WE ARE OPEN
In Defense of Looting: A Riotous History of Uncivil Action (Hardcover)
On Our Shelves Now
A fresh argument for rioting and looting as our most powerful tools for dismantling white supremacy.
Looting -- a crowd of people publicly, openly, and directly seizing goods -- is one of the more extreme actions that can take place in the midst of social unrest. Even self-identified radicals distance themselves from looters, fearing that violent tactics reflect badly on the broader movement.
But Vicky Osterweil argues that stealing goods and destroying property are direct, pragmatic strategies of wealth redistribution and improving life for the working class -- not to mention the brazen messages these methods send to the police and the state. All our beliefs about the innate righteousness of property and ownership, Osterweil explains, are built on the history of anti-Black, anti-Indigenous oppression.
From slave revolts to labor strikes to the modern-day movements for climate change, Black lives, and police abolition, Osterweil makes a convincing case for rioting and looting as weapons that bludgeon the status quo while uplifting the poor and marginalized. In Defense of Looting is a history of violent protest sparking social change, a compelling reframing of revolutionary activism, and a practical vision for a dramatically restructured society.
About the Author
Vicky Osterweil is a writer, editor, and agitator and a regular contributor to the New Inquiry. Her writing has also appeared in the Baffler, the Nation, the Rumpus, Real Life, and Al Jazeera America.
"Osterweil debuts with a provocative, Marxist-informed defense of looting as a radical and effective protest tactic...a bracing rethink of the goals and methods of protest."
"A reflection on violence as a form of social protest that can lead to social change."
—New York Journal of Books
"[In Defense of Looting] is as much an argument for the possibilities of a riot as it is a reckoning between history as it happens and history as it is read.... [Osterweil's] readings of history lend the book its exhilarating quality and make anything seem possible."—Frieze
"In Defense of Looting is a clear and damning indictment of the origins and evolution of property rights, race, and policing in the United States. Ultimately, Osterweil demands we not only overcome the respectability politics animating our desire for 'peaceful protests,' but that we ambitiously work to abolish the racial capitalist logics at the heart of American empire."—Zoé Samudzi, coauthor of As Black As Resistance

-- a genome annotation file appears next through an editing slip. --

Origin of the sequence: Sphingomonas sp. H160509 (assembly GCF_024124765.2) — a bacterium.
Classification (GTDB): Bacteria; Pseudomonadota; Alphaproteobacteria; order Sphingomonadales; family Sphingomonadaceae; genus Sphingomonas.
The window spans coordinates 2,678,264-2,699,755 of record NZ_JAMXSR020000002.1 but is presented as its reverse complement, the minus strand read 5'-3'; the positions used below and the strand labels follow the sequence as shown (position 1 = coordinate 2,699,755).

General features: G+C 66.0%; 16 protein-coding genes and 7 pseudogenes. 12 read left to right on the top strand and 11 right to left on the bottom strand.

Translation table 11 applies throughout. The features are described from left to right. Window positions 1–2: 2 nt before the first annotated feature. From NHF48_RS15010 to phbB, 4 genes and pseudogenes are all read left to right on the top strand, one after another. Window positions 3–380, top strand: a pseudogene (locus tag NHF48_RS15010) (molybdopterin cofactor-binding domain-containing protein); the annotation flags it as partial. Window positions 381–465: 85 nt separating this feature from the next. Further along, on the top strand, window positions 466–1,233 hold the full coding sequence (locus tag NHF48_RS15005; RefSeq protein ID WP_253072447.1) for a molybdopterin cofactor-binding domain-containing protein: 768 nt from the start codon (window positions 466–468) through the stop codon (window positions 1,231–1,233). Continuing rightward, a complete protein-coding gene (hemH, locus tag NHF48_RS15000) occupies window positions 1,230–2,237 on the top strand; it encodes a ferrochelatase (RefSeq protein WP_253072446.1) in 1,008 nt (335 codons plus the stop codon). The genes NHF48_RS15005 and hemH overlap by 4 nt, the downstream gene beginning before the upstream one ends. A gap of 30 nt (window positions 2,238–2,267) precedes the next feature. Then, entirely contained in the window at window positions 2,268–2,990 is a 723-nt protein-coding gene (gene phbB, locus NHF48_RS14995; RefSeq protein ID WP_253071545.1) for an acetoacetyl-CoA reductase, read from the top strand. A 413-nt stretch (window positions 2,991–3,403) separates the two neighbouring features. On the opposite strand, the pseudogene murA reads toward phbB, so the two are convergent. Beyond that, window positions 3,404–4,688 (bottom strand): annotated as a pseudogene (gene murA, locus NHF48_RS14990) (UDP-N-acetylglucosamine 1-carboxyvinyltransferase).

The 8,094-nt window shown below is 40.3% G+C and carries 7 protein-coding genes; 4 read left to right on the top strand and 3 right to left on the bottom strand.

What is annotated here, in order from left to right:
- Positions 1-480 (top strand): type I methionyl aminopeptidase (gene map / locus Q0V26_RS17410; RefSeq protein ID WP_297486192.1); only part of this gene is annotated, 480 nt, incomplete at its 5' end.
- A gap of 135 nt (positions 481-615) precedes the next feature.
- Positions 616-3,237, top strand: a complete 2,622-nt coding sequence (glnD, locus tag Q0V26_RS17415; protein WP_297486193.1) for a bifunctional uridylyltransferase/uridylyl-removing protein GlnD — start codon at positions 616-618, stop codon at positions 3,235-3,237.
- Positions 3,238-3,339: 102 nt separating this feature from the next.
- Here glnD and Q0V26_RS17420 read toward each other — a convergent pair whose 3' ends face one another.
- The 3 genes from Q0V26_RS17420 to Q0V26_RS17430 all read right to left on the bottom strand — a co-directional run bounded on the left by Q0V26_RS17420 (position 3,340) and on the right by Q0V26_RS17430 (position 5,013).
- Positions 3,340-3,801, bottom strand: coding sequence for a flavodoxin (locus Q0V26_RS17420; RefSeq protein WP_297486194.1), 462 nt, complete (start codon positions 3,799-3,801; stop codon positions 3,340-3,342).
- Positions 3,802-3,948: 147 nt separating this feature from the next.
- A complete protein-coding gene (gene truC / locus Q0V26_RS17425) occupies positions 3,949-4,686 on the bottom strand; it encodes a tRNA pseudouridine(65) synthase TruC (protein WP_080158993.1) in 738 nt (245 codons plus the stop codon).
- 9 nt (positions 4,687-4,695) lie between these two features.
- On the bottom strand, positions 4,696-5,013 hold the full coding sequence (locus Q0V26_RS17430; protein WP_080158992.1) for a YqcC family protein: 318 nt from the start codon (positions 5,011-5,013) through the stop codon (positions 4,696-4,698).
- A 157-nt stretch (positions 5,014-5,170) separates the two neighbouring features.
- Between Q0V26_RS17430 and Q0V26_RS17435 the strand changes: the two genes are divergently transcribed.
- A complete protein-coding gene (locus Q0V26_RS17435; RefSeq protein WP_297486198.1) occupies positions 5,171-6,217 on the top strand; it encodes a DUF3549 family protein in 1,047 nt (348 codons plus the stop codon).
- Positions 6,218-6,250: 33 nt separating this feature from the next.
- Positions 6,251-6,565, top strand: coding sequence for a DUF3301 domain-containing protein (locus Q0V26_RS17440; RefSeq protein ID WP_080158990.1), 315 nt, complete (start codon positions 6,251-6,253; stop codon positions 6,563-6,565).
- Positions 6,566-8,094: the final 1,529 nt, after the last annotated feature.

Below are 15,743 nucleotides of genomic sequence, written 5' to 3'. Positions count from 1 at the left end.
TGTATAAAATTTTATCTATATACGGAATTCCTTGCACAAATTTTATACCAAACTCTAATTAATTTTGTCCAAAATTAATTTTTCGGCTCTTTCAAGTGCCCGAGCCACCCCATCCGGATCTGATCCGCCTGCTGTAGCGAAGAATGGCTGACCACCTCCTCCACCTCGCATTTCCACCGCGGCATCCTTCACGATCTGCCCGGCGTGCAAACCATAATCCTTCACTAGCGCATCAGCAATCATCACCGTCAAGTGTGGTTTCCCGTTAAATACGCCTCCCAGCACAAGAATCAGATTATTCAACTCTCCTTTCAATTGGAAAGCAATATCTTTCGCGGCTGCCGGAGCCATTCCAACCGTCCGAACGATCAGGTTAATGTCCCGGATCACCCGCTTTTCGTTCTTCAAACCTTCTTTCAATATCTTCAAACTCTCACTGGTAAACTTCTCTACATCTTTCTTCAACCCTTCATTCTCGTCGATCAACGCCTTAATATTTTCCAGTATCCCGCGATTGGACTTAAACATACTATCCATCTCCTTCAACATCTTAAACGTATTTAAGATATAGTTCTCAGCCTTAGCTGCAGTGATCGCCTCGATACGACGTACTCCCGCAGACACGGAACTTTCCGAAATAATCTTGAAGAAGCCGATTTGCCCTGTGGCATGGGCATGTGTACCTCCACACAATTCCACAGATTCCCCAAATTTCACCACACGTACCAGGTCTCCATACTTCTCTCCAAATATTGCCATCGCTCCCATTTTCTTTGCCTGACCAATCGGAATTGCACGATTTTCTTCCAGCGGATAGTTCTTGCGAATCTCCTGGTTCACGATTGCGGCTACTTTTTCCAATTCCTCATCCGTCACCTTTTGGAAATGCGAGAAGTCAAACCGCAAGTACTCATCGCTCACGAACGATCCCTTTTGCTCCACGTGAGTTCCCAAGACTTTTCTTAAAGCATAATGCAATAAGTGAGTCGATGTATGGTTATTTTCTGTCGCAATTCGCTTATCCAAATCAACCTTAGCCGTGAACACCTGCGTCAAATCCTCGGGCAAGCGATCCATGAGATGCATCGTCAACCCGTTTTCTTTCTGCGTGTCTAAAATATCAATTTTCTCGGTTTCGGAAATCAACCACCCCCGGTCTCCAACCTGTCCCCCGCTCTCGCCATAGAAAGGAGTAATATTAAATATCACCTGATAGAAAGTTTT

"In engaging and accessible prose, Vicky Osterweil lays out an intellectual defense of looting that is as thorough and compelling as it is necessary and revolutionary. The history here is alive and vital, and Osterweil's grasp of it pushes any reader who has doubted the legitimacy of looting as a political action to search deeply and reconsider their position."—Mychal Denzel Smith, author of Stakes Is High: Life After the American Dream
"With the right ideas at the right time, Vicky Osterweil has given us a powerful tool for resistance in the 21st century. In Defense of Looting could change American politics forever."—Malcolm Harris, author of Kids These Days: The Making of Millennials
"A passionate, in-depth study of one of history's most radical-and reviled-forms of direct action. In clear, precise prose, Osterweil lays bare the racialized settler-colonial roots of policing and property in the US, outlines the possibilities of militant resistance, and emphasizes the necessity of Black and Indigenous liberation. In Defense of Looting is a bracing and necessary read, written with great care and radical hope. As Osterweil herself says, 'The future is ours to take. We just need to loot it.'"—Kim Kelly, labor columnist, Teen Vogue
"In this book the act of looting is the starting point for challenging the conventional beliefs around people, property, and justice. How we treat looting, whose acts are considered looting, and what is looted frame essential interventions in understanding uprising. The stakes are not of 'stuff,' TVs, and clothes; they're about ourselves and our communities. Whether at the policy level or in our personal daily politics, the historical insights and moral clarity of this book illuminate a way forward from the real crimes that structure our society."—Ayesha A. Siddiqi, writer and emeritus editor-in-chief of The New Inquiry